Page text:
If you were to walk into this home or farm how would you judge the householder?

You would probably look around and ask yourself questions like:
  • Are the fields well tended?
  • Are the animals properly provisioned?
  • Are the buildings adequately maintained?
  • Are the children and dependents well fed, clothed, and sheltered?
  • Are the sick being tended too?
  • Are responsibilities and returns apportioned fairly?

That is how God visions the kingdom.

God is the householder and wants everybody to experience justice and righteousness.
          Everybody to have a chance and opportunity.

And God asks us those questions on a global scale.

That's what the Lord's Prayer is really all about.

But it is also a hymn of hope.

Especially for those on the outside --- the Lord's Prayer --- this greatest prayer is one of hope for a better --- more just world.

Let's take a look at it
          Our Father in Heaven, hallowed be your name.

The first thing we should note is how personal this prayer is.

In the Greek it is not a stuffy word like father that is used --- but what the word really suggests is Daddy.

Jesus is telling us that we are in a relationship with a very personal God

Luke's version has no mention of heaven, but Matthew's does but it is a vision of God's Kingdom:

Your kingdom come. Your will be done, on earth as it is in heaven.

The heart of Jesus message is the coming of God's kingdom

A kingdom that Jesus life and ministry illustrate time and time again --- a kingdom of justice

Micah 6:8    (NRSV)
He has told you, O mortal, what is good;
    and what does the Lord require of you
but to do justice, and to love kindness,
    and to walk humbly with your God?

Isaiah 2:4    (NRSV)
He shall judge between the nations,
    and shall arbitrate for many peoples;
they shall beat their swords into plowshares,
    and their spears into pruning hooks;
nation shall not lift up sword against nation,
    neither shall they learn war any more.

Throughout the scriptures this message of Justice is always there.

God is a God of Justice and the kingdom is one of justice.  Not just for us --- but for all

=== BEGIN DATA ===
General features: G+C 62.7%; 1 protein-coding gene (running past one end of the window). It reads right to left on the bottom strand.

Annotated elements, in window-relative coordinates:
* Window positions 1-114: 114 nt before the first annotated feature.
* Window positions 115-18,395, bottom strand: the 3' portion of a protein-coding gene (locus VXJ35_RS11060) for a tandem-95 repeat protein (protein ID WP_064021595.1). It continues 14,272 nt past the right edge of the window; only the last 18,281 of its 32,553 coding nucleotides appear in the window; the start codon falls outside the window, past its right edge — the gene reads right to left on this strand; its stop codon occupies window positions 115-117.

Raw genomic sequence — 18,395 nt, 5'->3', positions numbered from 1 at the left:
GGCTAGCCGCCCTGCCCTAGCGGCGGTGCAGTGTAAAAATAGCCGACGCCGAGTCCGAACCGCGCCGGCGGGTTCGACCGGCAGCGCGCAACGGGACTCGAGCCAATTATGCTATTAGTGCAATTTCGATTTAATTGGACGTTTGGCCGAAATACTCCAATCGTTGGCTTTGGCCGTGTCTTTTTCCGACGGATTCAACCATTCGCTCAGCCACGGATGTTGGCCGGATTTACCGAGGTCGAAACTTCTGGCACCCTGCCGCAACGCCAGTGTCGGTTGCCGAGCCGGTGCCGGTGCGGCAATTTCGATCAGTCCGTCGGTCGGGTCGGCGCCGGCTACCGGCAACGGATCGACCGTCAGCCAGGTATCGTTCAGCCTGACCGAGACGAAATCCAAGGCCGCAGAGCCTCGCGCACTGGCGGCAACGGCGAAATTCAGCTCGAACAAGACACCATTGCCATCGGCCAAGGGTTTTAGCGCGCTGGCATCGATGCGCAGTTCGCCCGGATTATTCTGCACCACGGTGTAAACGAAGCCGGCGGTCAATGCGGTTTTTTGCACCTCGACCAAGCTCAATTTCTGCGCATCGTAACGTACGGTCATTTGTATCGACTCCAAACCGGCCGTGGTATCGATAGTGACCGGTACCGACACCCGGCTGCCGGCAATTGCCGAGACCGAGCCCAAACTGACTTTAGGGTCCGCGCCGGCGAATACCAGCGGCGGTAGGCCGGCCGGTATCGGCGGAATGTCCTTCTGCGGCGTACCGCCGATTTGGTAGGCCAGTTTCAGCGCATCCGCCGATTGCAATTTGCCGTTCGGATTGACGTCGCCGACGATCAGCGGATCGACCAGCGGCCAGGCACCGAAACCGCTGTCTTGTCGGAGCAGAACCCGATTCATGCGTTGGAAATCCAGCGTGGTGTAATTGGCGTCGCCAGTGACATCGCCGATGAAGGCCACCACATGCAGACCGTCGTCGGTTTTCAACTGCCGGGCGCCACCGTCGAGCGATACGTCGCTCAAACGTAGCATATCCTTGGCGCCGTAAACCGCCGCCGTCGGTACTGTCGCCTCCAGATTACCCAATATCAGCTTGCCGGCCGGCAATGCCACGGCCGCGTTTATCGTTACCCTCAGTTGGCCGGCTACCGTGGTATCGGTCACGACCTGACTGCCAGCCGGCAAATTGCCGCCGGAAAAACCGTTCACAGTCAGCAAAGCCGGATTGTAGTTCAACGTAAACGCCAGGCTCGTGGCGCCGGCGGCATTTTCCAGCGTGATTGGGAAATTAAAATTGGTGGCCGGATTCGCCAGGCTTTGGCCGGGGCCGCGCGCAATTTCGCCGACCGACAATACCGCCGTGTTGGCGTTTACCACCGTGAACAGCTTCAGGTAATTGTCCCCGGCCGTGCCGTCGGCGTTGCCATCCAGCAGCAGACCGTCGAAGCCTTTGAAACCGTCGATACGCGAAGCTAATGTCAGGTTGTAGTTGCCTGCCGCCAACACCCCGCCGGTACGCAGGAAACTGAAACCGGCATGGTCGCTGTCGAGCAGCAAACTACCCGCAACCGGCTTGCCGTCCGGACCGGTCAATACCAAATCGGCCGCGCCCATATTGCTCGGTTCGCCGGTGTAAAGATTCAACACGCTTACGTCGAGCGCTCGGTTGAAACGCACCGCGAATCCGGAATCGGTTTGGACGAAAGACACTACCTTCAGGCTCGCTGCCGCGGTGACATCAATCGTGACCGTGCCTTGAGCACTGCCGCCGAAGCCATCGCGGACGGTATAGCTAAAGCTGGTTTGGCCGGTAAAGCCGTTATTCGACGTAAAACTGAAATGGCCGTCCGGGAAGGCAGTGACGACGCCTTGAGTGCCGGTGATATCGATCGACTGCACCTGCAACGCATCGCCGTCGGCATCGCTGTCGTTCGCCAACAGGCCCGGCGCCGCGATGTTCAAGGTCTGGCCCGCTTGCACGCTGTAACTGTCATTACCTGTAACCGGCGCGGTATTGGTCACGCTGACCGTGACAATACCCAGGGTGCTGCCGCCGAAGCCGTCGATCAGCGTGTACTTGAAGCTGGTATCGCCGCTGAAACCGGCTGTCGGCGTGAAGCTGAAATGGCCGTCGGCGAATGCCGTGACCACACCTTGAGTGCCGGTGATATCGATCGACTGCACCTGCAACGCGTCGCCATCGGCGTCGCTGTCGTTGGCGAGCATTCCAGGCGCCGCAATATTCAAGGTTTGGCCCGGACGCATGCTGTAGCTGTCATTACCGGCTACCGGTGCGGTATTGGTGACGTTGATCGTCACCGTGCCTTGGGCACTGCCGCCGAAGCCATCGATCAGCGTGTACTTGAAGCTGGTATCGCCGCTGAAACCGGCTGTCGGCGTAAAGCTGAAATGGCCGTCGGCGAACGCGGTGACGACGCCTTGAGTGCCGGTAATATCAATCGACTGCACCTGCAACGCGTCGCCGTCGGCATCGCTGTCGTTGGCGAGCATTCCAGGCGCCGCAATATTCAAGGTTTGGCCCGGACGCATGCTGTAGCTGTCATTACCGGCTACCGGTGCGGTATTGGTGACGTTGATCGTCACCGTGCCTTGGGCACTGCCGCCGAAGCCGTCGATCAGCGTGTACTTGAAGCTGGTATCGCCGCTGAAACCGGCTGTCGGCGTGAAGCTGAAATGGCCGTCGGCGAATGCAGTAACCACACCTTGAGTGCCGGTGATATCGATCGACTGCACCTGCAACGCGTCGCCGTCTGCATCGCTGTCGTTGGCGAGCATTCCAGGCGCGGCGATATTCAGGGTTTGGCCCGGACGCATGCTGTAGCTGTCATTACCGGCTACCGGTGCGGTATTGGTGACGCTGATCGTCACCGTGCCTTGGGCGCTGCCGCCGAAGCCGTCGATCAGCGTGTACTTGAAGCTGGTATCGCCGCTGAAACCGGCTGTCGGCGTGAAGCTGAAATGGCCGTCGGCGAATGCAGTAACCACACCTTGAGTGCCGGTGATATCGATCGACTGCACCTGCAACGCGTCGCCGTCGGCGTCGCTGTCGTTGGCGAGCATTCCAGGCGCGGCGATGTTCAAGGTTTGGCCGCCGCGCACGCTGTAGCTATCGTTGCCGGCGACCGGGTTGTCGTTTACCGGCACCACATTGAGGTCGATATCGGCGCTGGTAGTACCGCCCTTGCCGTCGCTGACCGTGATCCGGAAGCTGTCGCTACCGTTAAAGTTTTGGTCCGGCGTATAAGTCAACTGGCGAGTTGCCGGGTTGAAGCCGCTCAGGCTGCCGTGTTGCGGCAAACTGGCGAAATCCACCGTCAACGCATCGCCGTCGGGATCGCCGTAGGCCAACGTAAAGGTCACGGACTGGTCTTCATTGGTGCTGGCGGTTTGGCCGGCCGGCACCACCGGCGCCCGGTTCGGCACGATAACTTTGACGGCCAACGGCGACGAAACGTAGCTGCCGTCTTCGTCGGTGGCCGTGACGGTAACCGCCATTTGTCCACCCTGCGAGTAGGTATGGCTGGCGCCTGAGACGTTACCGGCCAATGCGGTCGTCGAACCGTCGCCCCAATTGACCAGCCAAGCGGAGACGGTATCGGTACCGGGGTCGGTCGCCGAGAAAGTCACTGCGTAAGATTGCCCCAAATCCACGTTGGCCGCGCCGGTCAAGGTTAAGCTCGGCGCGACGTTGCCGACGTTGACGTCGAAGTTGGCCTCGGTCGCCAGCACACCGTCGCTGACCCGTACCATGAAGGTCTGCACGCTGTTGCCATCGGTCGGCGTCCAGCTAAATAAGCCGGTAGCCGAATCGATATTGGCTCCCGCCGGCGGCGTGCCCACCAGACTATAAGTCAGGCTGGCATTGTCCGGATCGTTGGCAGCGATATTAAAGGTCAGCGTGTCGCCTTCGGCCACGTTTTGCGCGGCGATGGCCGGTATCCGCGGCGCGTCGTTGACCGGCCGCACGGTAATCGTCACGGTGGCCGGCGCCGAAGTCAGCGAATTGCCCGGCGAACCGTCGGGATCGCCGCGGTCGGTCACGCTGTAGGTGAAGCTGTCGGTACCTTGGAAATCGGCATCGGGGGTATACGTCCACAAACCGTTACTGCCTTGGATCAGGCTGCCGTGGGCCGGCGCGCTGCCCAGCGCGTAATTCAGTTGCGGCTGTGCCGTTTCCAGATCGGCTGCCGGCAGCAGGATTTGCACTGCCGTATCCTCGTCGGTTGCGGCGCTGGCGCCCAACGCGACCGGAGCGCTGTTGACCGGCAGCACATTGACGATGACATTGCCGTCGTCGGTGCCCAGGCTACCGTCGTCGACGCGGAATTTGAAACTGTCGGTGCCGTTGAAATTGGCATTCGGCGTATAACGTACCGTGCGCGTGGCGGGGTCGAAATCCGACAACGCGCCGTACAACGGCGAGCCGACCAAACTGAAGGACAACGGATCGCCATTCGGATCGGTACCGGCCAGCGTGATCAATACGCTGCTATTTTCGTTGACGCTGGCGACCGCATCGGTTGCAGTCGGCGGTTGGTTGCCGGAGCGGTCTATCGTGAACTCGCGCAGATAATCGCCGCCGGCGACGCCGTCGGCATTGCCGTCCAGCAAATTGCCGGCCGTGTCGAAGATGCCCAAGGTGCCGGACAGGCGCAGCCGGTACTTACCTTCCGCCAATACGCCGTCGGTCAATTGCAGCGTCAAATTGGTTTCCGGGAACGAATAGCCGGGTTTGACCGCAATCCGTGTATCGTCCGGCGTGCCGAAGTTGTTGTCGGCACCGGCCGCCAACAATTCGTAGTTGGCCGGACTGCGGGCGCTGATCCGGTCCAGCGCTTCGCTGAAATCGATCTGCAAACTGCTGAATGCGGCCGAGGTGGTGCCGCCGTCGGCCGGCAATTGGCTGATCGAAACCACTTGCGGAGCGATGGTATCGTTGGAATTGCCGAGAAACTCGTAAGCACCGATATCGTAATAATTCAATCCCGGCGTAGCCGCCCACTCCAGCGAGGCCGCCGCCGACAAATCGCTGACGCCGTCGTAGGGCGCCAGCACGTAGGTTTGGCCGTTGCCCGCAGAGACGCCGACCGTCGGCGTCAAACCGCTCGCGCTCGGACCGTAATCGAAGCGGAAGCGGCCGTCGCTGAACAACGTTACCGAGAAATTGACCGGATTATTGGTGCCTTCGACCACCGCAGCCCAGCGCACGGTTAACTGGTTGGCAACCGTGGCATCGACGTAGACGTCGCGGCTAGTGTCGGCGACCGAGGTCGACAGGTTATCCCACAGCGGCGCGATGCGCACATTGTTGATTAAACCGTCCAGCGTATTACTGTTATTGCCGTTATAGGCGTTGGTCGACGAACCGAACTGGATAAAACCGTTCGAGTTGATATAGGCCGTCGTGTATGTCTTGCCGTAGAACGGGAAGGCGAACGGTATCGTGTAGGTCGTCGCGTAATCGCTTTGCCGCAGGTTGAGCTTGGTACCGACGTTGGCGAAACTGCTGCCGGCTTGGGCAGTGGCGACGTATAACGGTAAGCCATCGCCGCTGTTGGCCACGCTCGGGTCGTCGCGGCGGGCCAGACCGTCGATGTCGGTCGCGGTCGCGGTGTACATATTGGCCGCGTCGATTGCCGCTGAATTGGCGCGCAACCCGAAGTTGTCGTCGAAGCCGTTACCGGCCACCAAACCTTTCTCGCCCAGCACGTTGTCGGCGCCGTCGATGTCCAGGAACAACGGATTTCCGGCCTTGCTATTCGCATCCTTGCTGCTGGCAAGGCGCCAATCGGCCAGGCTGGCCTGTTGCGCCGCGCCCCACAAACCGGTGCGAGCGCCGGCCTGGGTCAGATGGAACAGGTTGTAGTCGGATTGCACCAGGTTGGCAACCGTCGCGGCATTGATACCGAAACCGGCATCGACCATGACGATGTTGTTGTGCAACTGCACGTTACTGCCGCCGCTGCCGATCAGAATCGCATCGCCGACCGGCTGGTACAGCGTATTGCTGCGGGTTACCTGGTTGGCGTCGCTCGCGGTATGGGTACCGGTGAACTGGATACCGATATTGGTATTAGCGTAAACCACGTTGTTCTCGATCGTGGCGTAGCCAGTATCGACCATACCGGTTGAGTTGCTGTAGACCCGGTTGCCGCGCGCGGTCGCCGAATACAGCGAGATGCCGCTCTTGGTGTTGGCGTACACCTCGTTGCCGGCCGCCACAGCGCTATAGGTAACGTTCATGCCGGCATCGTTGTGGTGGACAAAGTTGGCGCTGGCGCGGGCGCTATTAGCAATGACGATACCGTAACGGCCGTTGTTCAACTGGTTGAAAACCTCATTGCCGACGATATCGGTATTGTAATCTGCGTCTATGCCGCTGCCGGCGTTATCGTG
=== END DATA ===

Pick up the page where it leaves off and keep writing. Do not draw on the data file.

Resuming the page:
Give us this day our daily bread.
The people Jesus ministered with were the common peasants of 1st Century Palestine.

Every day was a struggle

There was no guarantee of food on the table

Bread was the staple of life

But is this request for daily sustenance?
or for the bread at the messianic banquet?

Regardless, it is a petition to God asking God to distribute to all of God's children the bread that they all need.

The next petition in Luke is different than that in Matthew.  In Matthew we hear that common phrase that we pray each week:
          Forgive us our trespasses (or debts)

Luke changes it to:
And forgive us our sins,
        for we ourselves forgive everyone indebted to us.

Again, regardless of sins or debts or trespasses the message here seems pretty simple.

A recognition that in order to truly experience forgiveness, we need to be offering it.

The kingdom will be a place where love reigns and not retaliation or retribution.

Finally Luke ends with:
And do not bring us to the time of trial.”

Again in Matthew it is different for Matthew says
And lead us not into temptation,
    but deliver us from the evil one

In some ways those are two very different requests.

Matthew is reminding us that we have a God whom we can call on for strength when we find ourselves in those moral quandaries.

So what do we do with this radical prayer?


But let me offer some tips on how to do that.

  1. Think of it as a "choke" to get a cold engine started.
Pray the Lord's Prayer to "warm your spirit" so that you can more easily enter into other praying and meditation.